ELEXON Insights: Imbalance Charging, where does the money go?

In this ELEXON Insight one of our Business Intelligence Analysts, Emma Tribe, explains energy imbalance cash flow and how leftover amounts are redistributed among BSC Parties. This article highlights how we calculate payments that come into ELEXON and how, as a not-for-profit organisation the way they are calculated means we receive no financial gain.

Published: June 2019

What is Energy Imbalance Cashflow?

Part of ELEXON’s role as the Balancing and Settlement Code Company is to manage the financial settlement of Energy Imbalance volumes through the BSC Trading Charge: Energy Imbalance Cashflow.

An Imbalance volume occurs when there is a difference between the volume of energy a BSC Party bought or sold and the volume of energy they actually used or generated. This difference can be a deficit of energy or a surplus of energy. BSC Parties pay charges to ELEXON for a deficit volume, and are paid by ELEXON for surplus volume via their Energy Imbalance Cashflow.

The amount of imbalance cashflow paid out by ELEXON generally does not equal the cashflow paid to ELEXON.

This difference leads to a leftover pot of money called the Total System Residual Cashflow. This residual cashflow can be positive or negative:

  • Positive residual cashflow indicates ELEXON received more Energy Imbalance Cashflow than we paid out,
  • Negative residual cashflow indicates ELEXON paid out more Energy Imbalance Cashflow than we received.

Why is Residual Cashflow Reallocation Cashflow important?

Residual Cashflow Reallocation Cashflow is an often overlooked and misunderstood BSC charge. This is usually because the charge is generally small for BSC Parties in comparison to their Energy Imbalance Cashflow, Bid and Offer Cashflow and Non-Delivery Cashflow.

The importance of Residual Cashflow Reallocation Cashflow is that it means ELEXON have no financial gain from Energy Imbalance Settlement.

ELEXON is a not for profit organisation and does not retain the Residual Cashflow, instead the left over pot of money is redistributed to BSC Parties daily via the Residual Cashflow Reallocation Cashflow BSC Trading Charge.

How much money is leftover from Imbalance Cashflow?

The graph below shows the Total System Residual Cashflow that was redistributed in each financial year for the past ten years.

For eight of the past ten years the Total System Residual Cashflow was positive, meaning that overall ELEXON returned money to BSC Parties.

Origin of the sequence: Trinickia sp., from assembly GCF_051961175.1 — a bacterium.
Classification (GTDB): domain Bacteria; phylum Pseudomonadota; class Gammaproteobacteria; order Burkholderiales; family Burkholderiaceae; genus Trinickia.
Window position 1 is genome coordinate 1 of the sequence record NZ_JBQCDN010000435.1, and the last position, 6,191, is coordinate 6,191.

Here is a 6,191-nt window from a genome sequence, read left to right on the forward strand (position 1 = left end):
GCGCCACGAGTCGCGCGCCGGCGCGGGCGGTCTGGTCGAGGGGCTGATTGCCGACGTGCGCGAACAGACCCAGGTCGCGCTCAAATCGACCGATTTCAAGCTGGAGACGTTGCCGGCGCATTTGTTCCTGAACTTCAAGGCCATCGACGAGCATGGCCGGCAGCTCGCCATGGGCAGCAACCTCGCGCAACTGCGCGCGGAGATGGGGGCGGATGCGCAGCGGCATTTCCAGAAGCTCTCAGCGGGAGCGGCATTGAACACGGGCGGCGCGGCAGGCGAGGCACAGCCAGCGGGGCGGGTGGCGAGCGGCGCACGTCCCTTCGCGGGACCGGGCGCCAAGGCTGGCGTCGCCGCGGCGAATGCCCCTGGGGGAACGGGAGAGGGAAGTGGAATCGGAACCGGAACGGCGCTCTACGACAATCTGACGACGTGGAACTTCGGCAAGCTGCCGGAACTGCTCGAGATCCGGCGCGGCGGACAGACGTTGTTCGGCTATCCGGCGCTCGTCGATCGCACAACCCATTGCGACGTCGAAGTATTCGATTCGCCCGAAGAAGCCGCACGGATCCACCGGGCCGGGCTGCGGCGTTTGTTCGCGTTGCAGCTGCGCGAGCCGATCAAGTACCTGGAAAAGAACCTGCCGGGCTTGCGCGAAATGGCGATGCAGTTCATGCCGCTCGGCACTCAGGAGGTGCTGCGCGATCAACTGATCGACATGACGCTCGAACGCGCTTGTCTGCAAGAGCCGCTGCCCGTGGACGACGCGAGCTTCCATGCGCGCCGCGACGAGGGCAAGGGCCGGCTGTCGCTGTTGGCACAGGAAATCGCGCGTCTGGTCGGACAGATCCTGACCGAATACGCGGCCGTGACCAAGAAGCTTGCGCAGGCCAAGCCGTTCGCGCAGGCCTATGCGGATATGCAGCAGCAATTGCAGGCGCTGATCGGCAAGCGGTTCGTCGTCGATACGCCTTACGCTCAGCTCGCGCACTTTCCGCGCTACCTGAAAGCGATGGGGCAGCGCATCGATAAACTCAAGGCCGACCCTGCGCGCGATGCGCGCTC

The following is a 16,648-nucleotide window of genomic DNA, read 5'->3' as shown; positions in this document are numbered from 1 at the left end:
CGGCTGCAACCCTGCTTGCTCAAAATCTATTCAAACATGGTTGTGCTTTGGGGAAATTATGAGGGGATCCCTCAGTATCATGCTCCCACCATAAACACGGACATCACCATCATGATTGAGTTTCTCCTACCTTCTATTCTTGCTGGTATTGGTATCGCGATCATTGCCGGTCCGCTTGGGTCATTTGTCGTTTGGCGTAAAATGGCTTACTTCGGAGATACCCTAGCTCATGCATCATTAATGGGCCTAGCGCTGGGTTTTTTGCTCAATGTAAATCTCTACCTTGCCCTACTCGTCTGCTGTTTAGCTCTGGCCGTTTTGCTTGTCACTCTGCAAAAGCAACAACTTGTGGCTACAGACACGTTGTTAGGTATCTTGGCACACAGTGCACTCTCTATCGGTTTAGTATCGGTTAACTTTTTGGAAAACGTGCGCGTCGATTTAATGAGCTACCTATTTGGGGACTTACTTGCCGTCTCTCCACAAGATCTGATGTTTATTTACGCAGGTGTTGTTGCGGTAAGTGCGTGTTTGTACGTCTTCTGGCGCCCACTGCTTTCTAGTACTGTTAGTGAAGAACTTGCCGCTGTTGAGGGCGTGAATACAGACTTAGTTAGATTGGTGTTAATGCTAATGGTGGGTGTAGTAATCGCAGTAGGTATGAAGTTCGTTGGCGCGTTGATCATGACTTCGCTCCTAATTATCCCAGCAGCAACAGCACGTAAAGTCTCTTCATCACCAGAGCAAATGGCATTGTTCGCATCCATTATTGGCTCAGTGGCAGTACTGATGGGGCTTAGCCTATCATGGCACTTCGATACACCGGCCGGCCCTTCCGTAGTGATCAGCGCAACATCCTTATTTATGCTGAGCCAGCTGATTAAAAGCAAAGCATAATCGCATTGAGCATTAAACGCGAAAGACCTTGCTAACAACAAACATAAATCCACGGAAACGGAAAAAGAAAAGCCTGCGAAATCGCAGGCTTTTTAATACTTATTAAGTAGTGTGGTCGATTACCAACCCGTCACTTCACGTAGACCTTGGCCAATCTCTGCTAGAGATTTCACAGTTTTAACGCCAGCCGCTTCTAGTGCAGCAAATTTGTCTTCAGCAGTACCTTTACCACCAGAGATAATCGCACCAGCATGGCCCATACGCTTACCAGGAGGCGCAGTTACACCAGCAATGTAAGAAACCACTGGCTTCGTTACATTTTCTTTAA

In 2016/17 and 2018/19 the Total System Residual Cashflow was negative. In these years ELEXON paid out more money through Energy Imbalance Cashflow than it received, when this happens, BSC Parties are charged the shortfall.

The net £8.7m ELEXON charged to Parties in 2018/19 through the Residual Cashflow Reallocation Cashflow is 0.6% of the absolute sum of Energy Imbalance Cashflow (£1.4bn).

How the residual cashflow is redistributed

ELEXON’s systems work out how much is owed to each party (or how much each party owes) according to the calculations in Section T of the BSC. If you want to understand the calculations behind trading charges we have produced a Guidance Note on hierarchy of the trading charges calculations.

Every BSC Party has two energy accounts a production account and consumption account. ELEXON calculates BSC Trading Charges per account, and then adds them together to give a total for each BSC Party.

Residual Cashflow Reallocation Cashflow is calculated by multiplying the Residual Cashflow Reallocation Proportion and the Total System Residual Cashflow, worked out for all energy accounts for each of the 48 Settlement Periods per day where:

  • Total System Residual Cashflow is the net Residual Energy Imbalance Cashflow, and
  • The Residual Cashflow Reallocation Proportion is the absolute sum of Credited Energy in a Party’s account, divided by the absolute sum of Credited Energy in all Parties accounts.

The graph above shows the net residual cashflow that ELEXON redistributed by financial year and by BSC Party (we have not named the BSC Parties.) The BSC Parties are organised by their absolute Credited Energy Volume to show how this impacts the Residual Cashflow Reallocation Cashflow received.

The BSC Party with the highest Residual Cashflow Reallocation Cashflow has between 18% and 21% of the total Credited Energy Volume over the year in their production and consumption accounts. In comparison the party with the next highest Residual Cashflow Reallocation Cashflow has between 10% and 13% of the total Credited Energy Volume.

Data behind the graphs

The data behind these graphs are available to all BSC Parties as part of the data flows they are entitled to receive for free. Companies that are not BSC Parties can have access to this data under a licencing arrangement.

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